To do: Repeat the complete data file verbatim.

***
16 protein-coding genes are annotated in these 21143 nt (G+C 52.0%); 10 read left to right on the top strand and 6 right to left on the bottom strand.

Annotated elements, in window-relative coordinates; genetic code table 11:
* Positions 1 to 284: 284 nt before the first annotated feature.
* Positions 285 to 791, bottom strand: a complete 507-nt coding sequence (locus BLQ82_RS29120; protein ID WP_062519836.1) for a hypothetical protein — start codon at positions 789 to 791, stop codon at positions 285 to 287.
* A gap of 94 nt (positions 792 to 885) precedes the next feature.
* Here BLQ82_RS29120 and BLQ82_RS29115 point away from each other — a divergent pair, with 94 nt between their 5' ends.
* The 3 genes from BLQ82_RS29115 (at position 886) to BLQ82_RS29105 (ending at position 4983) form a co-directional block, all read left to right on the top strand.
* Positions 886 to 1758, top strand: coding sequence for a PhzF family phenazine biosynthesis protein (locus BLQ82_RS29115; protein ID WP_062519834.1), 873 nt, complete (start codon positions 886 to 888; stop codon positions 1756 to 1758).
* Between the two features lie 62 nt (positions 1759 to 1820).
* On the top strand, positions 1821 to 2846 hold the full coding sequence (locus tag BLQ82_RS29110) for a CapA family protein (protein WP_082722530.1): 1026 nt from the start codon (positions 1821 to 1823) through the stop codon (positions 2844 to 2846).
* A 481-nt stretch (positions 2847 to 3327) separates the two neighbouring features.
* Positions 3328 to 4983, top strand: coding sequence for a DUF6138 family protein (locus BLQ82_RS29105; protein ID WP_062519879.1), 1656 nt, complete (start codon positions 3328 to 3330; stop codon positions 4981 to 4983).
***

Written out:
16 protein-coding genes are annotated in these 21143 nt (G+C 52.0%); 10 read left to right on the top strand and 6 right to left on the bottom strand.

Annotated elements, in window-relative coordinates; genetic code table 11:
* Positions 1 to 284: 284 nt before the first annotated feature.
* Positions 285 to 791, bottom strand: a complete 507-nt coding sequence (locus BLQ82_RS29120; protein ID WP_062519836.1) for a hypothetical protein — start codon at positions 789 to 791, stop codon at positions 285 to 287.
* A gap of 94 nt (positions 792 to 885) precedes the next feature.
* Here BLQ82_RS29120 and BLQ82_RS29115 point away from each other — a divergent pair, with 94 nt between their 5' ends.
* The 3 genes from BLQ82_RS29115 (at position 886) to BLQ82_RS29105 (ending at position 4983) form a co-directional block, all read left to right on the top strand.
* Positions 886 to 1758, top strand: coding sequence for a PhzF family phenazine biosynthesis protein (locus BLQ82_RS29115; protein ID WP_062519834.1), 873 nt, complete (start codon positions 886 to 888; stop codon positions 1756 to 1758).
* Between the two features lie 62 nt (positions 1759 to 1820).
* On the top strand, positions 1821 to 2846 hold the full coding sequence (locus tag BLQ82_RS29110) for a CapA family protein (protein WP_082722530.1): 1026 nt from the start codon (positions 1821 to 1823) through the stop codon (positions 2844 to 2846).
* A 481-nt stretch (positions 2847 to 3327) separates the two neighbouring features.
* Positions 3328 to 4983, top strand: coding sequence for a DUF6138 family protein (locus BLQ82_RS29105; protein ID WP_062519879.1), 1656 nt, complete (start codon positions 3328 to 3330; stop codon positions 4981 to 4983).